Hmmm. I didn’t want to try anything that would damage the machine. I noticed the roughness of the blue build surface and recognized it as a layer of masking tape (which I had read about in descriptions of 3D printers but had never encountered directly). Perhaps I could peel up the masking tape, and the plastic block would come too. I carefully peeled up the tape, but the plastic block stayed put. The tape simply ripped off where it disappeared under the block. I could see that I would need a way to apply some brute force (but without damaging anything). I found a pair of parallel-jaw pliers (these were Craftsman RoboGrips, but anything with parallel jaws would have worked) and I applied some twisting torque to the plastic block. It finally came away, and nothing else was hurt.

Removing the sample print required a lot of force

Removing the sample print required a lot of force

I understood what I needed to do, and had the courage to apply the necessary force. But what would an inexperienced parent do, faced with setting up this Printrbot on a kid’s birthday? It might not end well.

There is one more step to take before setting up the software: removing the “shipping plate.” This is not mentioned in the instructions. You will only find out about it by reading a message in small print that has been laser-engraved into the shipping plate, which is a piece of plywood that looks a lot like various other plywood pieces that make up the Printrbot frame.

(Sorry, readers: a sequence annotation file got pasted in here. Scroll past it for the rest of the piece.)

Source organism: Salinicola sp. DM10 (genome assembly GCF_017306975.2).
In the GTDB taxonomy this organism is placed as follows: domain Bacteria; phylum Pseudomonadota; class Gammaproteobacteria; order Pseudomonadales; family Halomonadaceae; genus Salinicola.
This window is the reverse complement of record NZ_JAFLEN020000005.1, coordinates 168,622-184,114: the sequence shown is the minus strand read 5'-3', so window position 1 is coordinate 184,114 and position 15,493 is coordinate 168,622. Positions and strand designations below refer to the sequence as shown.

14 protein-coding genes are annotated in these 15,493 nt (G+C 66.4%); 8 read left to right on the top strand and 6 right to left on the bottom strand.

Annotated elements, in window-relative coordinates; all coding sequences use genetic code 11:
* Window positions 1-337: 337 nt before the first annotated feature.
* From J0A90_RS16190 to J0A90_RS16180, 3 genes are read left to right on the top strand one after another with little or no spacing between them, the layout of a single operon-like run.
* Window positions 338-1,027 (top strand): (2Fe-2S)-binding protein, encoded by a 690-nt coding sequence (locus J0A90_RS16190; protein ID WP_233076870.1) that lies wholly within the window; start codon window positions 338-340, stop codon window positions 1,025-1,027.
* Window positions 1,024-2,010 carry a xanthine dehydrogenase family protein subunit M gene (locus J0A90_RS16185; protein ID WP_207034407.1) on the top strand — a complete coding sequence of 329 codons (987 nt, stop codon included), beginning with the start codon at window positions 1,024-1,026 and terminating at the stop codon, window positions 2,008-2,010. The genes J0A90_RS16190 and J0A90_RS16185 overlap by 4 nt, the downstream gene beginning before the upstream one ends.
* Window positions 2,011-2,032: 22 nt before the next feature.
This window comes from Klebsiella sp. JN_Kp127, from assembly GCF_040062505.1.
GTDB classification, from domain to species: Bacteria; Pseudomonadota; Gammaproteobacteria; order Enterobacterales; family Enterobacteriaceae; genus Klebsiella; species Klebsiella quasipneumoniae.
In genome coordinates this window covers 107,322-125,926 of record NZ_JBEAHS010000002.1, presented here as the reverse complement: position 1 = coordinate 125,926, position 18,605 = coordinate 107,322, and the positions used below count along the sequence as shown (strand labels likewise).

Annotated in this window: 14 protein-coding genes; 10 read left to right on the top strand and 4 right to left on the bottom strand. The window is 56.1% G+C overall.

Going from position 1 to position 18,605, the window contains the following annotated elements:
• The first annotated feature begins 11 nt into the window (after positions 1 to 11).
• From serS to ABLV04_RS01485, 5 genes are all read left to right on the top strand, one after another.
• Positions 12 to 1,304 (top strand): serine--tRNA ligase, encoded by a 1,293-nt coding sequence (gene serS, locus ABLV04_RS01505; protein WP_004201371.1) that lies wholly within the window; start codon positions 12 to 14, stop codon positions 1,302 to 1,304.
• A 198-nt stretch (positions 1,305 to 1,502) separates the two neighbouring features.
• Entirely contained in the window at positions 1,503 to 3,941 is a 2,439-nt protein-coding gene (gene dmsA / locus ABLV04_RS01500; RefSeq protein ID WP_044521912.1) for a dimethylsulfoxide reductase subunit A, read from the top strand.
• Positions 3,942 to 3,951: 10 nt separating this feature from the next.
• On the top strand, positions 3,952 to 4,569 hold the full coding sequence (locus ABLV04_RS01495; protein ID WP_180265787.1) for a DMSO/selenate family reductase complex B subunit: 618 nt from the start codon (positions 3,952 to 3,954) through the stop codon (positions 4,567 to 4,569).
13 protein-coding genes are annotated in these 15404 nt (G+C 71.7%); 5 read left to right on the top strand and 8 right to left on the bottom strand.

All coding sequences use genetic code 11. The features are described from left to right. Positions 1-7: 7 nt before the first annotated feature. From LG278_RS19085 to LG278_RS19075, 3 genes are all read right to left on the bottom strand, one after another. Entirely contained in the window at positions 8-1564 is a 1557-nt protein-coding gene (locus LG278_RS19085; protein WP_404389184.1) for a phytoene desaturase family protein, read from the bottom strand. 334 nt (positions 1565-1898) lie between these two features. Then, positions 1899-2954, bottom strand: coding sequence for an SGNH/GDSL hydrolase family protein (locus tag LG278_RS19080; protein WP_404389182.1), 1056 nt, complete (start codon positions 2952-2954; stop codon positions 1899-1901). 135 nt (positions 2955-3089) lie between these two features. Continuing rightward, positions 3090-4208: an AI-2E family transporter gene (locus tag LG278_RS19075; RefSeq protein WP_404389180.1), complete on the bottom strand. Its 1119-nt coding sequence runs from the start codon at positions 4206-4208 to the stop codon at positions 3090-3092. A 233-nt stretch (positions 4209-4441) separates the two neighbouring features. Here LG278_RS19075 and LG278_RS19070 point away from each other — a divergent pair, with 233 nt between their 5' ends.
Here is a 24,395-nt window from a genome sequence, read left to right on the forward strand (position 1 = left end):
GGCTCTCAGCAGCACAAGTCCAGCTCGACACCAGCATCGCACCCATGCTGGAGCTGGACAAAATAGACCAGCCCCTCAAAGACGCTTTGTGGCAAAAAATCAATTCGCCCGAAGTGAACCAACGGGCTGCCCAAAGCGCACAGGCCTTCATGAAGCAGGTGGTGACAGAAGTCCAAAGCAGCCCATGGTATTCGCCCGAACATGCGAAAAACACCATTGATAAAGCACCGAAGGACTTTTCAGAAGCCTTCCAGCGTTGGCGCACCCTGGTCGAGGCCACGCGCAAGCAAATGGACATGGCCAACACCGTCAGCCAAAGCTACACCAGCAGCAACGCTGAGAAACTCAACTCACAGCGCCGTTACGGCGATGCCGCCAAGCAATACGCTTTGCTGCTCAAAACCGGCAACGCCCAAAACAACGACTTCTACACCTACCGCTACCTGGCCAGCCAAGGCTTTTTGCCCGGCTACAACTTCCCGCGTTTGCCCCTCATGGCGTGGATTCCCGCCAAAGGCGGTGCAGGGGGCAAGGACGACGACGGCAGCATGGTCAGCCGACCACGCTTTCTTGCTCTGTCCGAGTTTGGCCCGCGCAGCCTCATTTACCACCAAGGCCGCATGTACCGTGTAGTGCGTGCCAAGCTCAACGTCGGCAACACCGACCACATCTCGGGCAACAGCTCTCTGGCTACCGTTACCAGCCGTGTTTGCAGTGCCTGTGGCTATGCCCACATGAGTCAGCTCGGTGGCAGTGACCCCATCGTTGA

The shipping plate can be removed by cutting the three wire ties (zip ties) that hold it in place. (Important: do not cut any other wire ties!) Cutting the wire ties is difficult, because they are in an awkward spot that prevents the use of ordinary scissors. I ended up using side-cutting pliers. (How many ordinary consumers getting into 3D printing own a pair of side-cutting pliers? Come on, Printrbot, try to make this easy!)

Cutting zip ties to remove the shipping plate.

Cutting zip ties to remove the shipping plate.

If you fail to notice the instructions on the shipping plate (as I did) you will be rewarded with ominous grinding noises when you try to operate the printer. Fortunately, in my case, no damage was done to the machine.

Setting up the software. The directions told me to download Repetier (the software that connects to the printer) and a USB driver. I did that, and started the setup process.

The first step is to plug in the power and the USB cable. The printer’s green LED should light up. (You may have trouble finding the tiny USB connector on the printer. Keep looking. It is just below the white connector with six wires emerging from it.)

Then I started typing various parameters into Repetier. At first, things went smoothly, but soon I ran into trouble. In retrospect I can see that I had actually loaded three different programs: Repetier (which deals directly with the printer and is used for specifying temperatures and filament parameters), Slic3r (which specifies how the 3D object will be decomposed into horizontal slices, and how the head will move when building the object), and Skeinforge (an immensely powerful but awesomely complex alternative to Slic3r).